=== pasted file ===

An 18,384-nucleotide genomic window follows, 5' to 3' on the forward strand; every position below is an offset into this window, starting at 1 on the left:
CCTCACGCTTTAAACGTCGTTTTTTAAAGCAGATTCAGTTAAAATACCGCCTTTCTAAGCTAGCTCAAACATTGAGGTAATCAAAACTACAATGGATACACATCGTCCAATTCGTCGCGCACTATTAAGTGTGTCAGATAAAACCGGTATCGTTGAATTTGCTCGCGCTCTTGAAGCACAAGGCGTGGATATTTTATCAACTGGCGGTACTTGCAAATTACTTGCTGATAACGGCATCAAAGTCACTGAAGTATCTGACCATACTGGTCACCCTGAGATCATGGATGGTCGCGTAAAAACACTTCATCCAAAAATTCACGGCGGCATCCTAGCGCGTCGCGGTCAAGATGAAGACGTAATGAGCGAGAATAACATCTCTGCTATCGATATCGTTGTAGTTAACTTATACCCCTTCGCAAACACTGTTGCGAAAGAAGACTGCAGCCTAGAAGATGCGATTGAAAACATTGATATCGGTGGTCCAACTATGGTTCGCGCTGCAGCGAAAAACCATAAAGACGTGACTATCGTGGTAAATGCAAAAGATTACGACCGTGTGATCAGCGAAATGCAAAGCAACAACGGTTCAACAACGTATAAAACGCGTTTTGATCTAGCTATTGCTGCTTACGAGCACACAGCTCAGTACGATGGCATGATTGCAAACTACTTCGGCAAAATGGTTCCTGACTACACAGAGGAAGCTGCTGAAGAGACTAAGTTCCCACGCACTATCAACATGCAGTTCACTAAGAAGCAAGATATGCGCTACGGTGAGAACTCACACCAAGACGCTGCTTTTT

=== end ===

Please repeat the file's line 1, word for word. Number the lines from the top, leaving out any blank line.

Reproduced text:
An 18,384-nucleotide genomic window follows, 5' to 3' on the forward strand; every position below is an offset into this window, starting at 1 on the left: